A day plunged in darkness
by Fabien Lemercier
- A masterful and merciless debut feature on the trivialization of murder in times of war. A film unveiled at Cannes and selected at around 15 international festivals
"We’re going to deal with the enemy": with these words, the leader of a small military contingent in the Balkans, which could be any army in any country at war, sends his ten or so soldiers on a terrible day-long mission, described masterfully and brutally by Serbian director Vladimir Perisic’s debut feature: Ordinary People [+see also:
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Co-produced by France, Serbia and Switzerland, this terse work with minimalist dialogues and a bucolic atmosphere plunged Critics’ Week viewers into the heart of a harrowing process of desensitisation to unjustified murder.
Day breaks, some soldiers are woken in an army camp and set off by bus to an unknown destination. The radio pours out forceful anti-terrorist propaganda (without failing to point out that "those who commit war crimes will be severely punished"), while the green country landscape passes by.
It’s summer and the men arrive at a large, deserted farm made up of little buildings. Thus begins a long wait in the shade of the trees for Dzoni (Relja Popovic), a young man of around 20, who is a recent arrival in the contingent, after joining the army for want of anything better to do. Then some prisoners are transported in a lorry and the order is given to execute them.
This situation is repeated several times throughout a long day in which Dzoni, whose conscience rebels at the start ("Don’t ask too many questions! Relax, it’ll be alright") gradually becomes a killer like the rest, an ordinary man in this sun-filled darkness.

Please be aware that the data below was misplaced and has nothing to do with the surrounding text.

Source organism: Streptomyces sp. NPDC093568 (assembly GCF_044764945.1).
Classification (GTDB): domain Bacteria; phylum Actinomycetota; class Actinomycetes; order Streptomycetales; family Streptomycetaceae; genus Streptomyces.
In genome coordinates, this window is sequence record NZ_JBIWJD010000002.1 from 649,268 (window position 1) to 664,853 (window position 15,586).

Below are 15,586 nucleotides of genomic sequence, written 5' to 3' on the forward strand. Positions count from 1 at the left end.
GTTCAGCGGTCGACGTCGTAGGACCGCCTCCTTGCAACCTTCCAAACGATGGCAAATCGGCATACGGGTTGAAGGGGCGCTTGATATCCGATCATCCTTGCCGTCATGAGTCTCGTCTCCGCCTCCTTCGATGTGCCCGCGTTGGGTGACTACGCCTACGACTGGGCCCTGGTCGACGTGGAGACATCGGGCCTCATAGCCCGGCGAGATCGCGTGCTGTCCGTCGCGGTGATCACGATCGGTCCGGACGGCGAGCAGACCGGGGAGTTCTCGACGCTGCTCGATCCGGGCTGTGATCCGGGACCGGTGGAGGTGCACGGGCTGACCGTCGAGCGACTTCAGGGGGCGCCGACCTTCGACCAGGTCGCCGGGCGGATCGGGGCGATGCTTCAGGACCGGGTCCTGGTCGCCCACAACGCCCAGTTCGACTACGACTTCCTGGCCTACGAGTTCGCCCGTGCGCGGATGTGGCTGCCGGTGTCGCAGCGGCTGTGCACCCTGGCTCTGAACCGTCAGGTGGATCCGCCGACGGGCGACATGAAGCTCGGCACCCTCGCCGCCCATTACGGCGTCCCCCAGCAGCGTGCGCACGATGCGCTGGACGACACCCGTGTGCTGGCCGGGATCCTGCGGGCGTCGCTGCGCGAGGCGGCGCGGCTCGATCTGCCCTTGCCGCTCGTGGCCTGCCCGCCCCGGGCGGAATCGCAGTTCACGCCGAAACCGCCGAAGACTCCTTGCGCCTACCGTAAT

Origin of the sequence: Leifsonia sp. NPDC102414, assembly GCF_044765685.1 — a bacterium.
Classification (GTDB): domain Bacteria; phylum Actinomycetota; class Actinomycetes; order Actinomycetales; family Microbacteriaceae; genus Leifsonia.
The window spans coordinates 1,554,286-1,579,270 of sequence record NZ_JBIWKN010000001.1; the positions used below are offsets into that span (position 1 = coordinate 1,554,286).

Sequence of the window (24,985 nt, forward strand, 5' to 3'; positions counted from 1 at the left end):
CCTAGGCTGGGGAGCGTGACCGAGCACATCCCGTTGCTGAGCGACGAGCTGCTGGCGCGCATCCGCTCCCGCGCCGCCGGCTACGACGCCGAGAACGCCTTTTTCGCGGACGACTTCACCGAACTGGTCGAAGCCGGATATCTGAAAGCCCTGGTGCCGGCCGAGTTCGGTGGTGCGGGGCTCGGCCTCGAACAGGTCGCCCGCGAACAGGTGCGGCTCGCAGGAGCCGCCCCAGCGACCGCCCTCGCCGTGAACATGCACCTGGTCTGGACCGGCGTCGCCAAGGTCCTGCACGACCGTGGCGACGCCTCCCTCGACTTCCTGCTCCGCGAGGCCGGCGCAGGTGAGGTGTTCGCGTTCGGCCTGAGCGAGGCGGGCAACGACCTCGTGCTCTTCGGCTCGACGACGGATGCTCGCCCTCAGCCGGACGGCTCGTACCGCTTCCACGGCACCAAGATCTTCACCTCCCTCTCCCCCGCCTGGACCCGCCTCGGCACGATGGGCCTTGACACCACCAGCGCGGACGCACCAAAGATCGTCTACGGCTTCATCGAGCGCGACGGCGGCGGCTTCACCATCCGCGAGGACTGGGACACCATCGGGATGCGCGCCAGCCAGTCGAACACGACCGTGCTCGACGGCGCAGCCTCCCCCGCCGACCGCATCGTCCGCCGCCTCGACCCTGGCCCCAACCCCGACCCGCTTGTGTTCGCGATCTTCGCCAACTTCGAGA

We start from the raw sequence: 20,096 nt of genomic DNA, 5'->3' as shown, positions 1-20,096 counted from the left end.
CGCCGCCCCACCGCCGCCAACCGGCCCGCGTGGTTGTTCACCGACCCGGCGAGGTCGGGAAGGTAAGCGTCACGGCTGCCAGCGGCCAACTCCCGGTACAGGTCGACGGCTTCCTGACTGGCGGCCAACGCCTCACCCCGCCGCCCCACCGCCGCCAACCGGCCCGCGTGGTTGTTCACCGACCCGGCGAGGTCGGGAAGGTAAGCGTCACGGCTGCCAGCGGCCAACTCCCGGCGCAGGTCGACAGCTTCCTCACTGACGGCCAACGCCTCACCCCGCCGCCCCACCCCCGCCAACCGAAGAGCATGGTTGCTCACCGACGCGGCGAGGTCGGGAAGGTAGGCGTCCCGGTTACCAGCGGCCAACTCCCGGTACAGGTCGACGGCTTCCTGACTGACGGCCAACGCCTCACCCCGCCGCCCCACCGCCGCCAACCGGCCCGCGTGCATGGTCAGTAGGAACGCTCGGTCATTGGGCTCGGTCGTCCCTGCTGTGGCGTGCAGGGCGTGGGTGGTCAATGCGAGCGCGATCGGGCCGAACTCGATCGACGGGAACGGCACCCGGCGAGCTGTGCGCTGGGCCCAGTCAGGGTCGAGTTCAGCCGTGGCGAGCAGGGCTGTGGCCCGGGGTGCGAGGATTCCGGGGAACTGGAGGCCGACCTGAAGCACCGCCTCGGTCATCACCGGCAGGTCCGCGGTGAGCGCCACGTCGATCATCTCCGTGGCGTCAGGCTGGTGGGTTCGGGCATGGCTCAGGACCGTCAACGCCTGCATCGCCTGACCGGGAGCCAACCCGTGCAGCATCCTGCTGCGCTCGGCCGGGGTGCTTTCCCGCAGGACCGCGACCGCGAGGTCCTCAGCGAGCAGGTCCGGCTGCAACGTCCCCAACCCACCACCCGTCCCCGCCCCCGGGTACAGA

Filming almost entirely in long, static shots that study the silent faces, with the inclusion of a few, very beautiful travelling shots, Perisic (who also wrote the script) places the slow passage of time at the heart of his film. This creates a compelling atmosphere in which the natural beauty seems tainted by the harshness of the executions and the sound of explosions.
The moral burden weighing down on the soldiers is eased by alcohol and a few unreal attempts to return to normality ("It’s perfect weather for going fishing") or humanity (a shared cigarette). But nobody escapes the duty of delivering death and each has to live alone with this secret ("Don’t say a word about today!"). This clinical description of a terrifying reality is explored in a realist style and looks at the symbolic initiation to evil, giving Ordinary People a universal and philosophical resonance.
Produced by French company TS Productions in co-production with Arte France Cinéma, Serbia’s Trilema and Switzerland’s Prince Film and TSE, Ordinary People received backing from Eurimages, Centre Images, the Hubert Bals Fund and the Federal Office for Culture (OFC).
(Translated from French)